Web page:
A Ministry of Defence spokesman yesterday said no decision had yet been made on the US request, but that Defence Secretary Geoff Hoon would be ready to make a “holding statement” in the Commons this afternoon. This is not nearly good enough. What is needed is a full-scale parliamentary debate before the decision is made, not after it. Robin Cook, the former foreign secretary, was right to warn yesterday that if British troops were deployed in the US sector, they could find themselves associated with the more aggressive tactics use by the Americans. The last major exercise by the US against Fallujah left 1,000 civilians dead and caused uproar in and outside Iraq over the heavy-handed tactics of American forces. Mr Cook was right to note the danger that “if Britain frees up US forces for the next assault, we may be held equally responsible by Iraqis for what happens to residents of Fallujah”.

    One of many unexplained factors is why the US needs 650 British troops. The unit which would be redeployed if Britain agrees is a 650-strong battle group of the Black Watch regiment, currently based in Basra, but leaving that area less able to maintain stability if it is sent. The unit they would replace is the 24th Marine Expeditionary Force, which is expected to be used in the Fallujah operation. But currently there are 138,000 US troops in Iraq. True, many of them are reservists rather than fully-trained professionals, but do they really not have 650 properly trained replacements among their 138,000-strong occupation force? This has prompted speculation among senior British military circles that the request is prompted more by President Bush’s electoral interests rather than military needs. More gruesome has been the talk in some US circles of the need for British troops to “share more of the load”. There have been 68 British troops killed compared to 1,062 American. But this is all the more reason why we need a well-informed debate.

    Even Nicholas Soames, the Conservative defence spokesman, has expressed fears that the redeployment of British troops could be a “political gesture” designed to help President Bush in the run up to the November 2 election. Meanwhile there were reports yesterday that the prime minister had secretly agreed to allow the US to station interceptor missiles on British soil as part of its controversial “Son of Star Wars” missile defence programme. If true, this would be another serious military decision taken behind closed doors. Rather than a “holding statement”, what we need today is a straight, honest and full statement on the Iraq operation, plus a debate about its costs and strategic implications. Until then – and until ministers have set out a detailed exit strategy – parliament should do all in its power to resist any further mission creep.

  • Anonymous

    Army chiefs fear help for US endangers Basra troops

    Michael Evans | October 18 |  The Times(UK),,7374-1315166,00.html

    THE Government’s most senior military advisers are warning of a “dangerous” gap in manpower being left in Basra if they are to meet the American request for a British armoured battle group to relieve US Marines south of Baghdad.

    General Sir Michael Walker, the Chief of the Defence Staff, and his senior operational commanders have forcefully expressed their concerns about the sudden change in policy for British troops in Iraq, The Times understands.

    High-level meetings have been going on at the Ministry of Defence since the Americans approached MajorGeneral Bill Rollo, commander of the Multinational Division, based in Basra, last Tuesday.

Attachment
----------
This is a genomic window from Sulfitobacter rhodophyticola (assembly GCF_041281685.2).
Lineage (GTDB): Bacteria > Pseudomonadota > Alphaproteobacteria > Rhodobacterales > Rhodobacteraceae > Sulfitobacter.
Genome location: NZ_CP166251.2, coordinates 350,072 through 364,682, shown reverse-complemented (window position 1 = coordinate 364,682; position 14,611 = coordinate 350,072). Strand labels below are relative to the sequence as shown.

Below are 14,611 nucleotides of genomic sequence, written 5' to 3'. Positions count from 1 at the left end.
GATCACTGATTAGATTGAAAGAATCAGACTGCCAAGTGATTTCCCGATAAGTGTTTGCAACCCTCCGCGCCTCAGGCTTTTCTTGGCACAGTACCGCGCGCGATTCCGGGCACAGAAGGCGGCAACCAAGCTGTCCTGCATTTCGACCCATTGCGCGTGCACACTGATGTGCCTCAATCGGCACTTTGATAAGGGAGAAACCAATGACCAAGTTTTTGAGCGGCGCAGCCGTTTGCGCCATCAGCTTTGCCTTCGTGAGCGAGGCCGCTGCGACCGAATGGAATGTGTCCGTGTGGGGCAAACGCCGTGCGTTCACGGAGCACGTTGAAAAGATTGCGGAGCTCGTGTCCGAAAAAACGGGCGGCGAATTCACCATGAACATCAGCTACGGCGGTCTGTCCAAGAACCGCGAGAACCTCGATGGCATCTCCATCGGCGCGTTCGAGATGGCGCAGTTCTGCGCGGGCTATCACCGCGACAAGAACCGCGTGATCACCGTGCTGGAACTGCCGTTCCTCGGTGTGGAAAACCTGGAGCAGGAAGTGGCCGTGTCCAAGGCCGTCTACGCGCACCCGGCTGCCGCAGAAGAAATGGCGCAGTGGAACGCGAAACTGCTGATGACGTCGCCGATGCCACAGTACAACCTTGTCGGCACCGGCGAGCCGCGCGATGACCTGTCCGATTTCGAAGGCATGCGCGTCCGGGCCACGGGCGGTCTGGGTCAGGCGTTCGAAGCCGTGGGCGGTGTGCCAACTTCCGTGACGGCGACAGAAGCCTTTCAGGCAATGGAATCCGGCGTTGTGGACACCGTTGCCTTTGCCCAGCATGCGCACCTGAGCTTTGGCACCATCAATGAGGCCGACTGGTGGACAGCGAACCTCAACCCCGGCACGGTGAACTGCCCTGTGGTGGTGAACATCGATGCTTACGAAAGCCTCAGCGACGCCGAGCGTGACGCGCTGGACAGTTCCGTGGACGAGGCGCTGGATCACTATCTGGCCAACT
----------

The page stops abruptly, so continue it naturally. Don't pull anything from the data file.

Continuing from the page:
Politically the Government will find it difficult to turn down the request and Geoff Hoon, the Defence Secretary, will make an announcement in the Commons today about the US proposal.

    Mr Hoon will repeat the assertion by ministers yesterday that any decisions will be operational, not politically motivated by the approach of the US presidential election.

    The statement comes as Kofi Annan, the United Nations Secretary-General, added to pressure on the Government by saying on the ITV1 Jonathan Dimbleby programme that the Iraq conflict had done nothing to make the world a safer place.

    The Ministry of Defence also said yesterday that the United States had “made no approach” to the British Government about basing interceptor missiles at RAF Fylingdales, in North Yorkshire, as part of its planned anti-missile defence system. The denial followed a newspaper claim that Tony Blair had given a secret assurance to Washington.

    Defence sources said that although General Walker was concerned about sending a battle group several hundred miles north of Basra, contingency plans had been drawn up for The Black Watch regiment to be sent to the location earmarked by the Americans, which is 20 miles southwest of Baghdad around the towns of Iskandariyah, Latifiyah and Mahmudiyah.

    The plans include sending a squadron of Challenger 2 tanks to boost the firepower for The Black Watch, which is equipped with Warrior armoured infantry fighting vehicles. With some Royal Engineers, this could boost the size of the force to be sent northwards to about 750 troops.

    The Black Watch is currently the divisional reserve force in southeast Iraq, and their redeployment northwards would leave a potentially dangerous capability gap in the south.

    The Americans want the British battle group to patrol south of Baghdad to allow the US Marine force based there to transfer to Fallujah for a major offensive against terrorists before the elections in January. However, the defence sources said that if there were an uprising in the south, the absence of The Black Watch would deny General Rollo the option of using the special reserve force to suppress the violence.

    Under contingency plans, the British military now have three options: to risk having no reserve force in the hope that the region remains relatively quiet; to create a new force from the existing troops, taking soldiers away from training Iraqis; or to send a new force out.